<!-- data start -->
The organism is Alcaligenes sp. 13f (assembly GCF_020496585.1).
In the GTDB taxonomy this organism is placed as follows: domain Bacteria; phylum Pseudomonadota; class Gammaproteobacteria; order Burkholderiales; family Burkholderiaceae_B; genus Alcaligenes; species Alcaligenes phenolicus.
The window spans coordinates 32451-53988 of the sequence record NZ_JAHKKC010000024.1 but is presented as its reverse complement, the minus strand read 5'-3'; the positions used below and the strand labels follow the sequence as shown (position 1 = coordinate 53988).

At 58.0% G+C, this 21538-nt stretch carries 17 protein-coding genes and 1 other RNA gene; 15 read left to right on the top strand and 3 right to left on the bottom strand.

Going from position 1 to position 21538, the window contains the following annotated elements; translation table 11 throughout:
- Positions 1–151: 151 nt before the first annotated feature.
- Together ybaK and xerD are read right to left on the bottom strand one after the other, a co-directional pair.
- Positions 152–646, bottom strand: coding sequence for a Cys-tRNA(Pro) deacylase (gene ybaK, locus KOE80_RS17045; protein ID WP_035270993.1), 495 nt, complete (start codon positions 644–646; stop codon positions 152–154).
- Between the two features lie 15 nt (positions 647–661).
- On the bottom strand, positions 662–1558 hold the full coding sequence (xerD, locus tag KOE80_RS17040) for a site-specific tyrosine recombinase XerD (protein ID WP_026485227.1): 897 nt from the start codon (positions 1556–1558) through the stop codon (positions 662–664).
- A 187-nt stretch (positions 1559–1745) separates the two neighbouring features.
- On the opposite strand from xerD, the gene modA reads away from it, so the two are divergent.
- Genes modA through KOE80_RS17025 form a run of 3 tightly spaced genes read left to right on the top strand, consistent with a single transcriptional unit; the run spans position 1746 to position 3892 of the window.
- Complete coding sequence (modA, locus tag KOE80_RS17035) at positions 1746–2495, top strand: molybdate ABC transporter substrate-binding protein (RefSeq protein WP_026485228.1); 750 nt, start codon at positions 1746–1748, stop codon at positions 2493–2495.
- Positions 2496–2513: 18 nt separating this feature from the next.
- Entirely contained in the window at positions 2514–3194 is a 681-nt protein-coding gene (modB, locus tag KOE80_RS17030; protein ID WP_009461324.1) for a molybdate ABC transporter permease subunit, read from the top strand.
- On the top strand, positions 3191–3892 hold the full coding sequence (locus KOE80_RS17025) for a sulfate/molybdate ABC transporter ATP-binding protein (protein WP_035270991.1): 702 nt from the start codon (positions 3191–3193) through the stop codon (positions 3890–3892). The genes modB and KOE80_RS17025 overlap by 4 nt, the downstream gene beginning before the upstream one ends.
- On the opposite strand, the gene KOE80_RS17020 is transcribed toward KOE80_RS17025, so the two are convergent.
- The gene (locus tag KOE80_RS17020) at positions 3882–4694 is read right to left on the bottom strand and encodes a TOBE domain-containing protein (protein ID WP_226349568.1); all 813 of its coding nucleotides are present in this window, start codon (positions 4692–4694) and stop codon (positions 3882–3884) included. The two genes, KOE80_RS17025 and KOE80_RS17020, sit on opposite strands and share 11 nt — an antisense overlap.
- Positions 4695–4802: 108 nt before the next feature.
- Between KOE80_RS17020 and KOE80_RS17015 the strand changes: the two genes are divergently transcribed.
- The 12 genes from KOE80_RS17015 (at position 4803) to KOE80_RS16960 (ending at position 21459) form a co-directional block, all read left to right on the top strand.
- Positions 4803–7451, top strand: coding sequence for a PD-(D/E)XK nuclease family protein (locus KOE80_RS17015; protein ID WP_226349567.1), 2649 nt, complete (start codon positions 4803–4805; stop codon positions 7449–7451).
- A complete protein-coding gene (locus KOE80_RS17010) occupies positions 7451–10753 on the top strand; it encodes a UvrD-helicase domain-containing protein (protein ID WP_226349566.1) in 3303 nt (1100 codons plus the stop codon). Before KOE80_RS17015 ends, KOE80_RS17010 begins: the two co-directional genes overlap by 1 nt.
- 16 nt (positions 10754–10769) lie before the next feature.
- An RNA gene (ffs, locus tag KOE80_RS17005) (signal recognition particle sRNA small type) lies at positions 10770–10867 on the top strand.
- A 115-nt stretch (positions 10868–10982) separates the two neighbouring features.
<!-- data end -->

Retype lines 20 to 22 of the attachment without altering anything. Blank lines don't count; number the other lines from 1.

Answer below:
- Positions 4695–4802: 108 nt before the next feature.
- Between KOE80_RS17020 and KOE80_RS17015 the strand changes: the two genes are divergently transcribed.
- The 12 genes from KOE80_RS17015 (at position 4803) to KOE80_RS16960 (ending at position 21459) form a co-directional block, all read left to right on the top strand.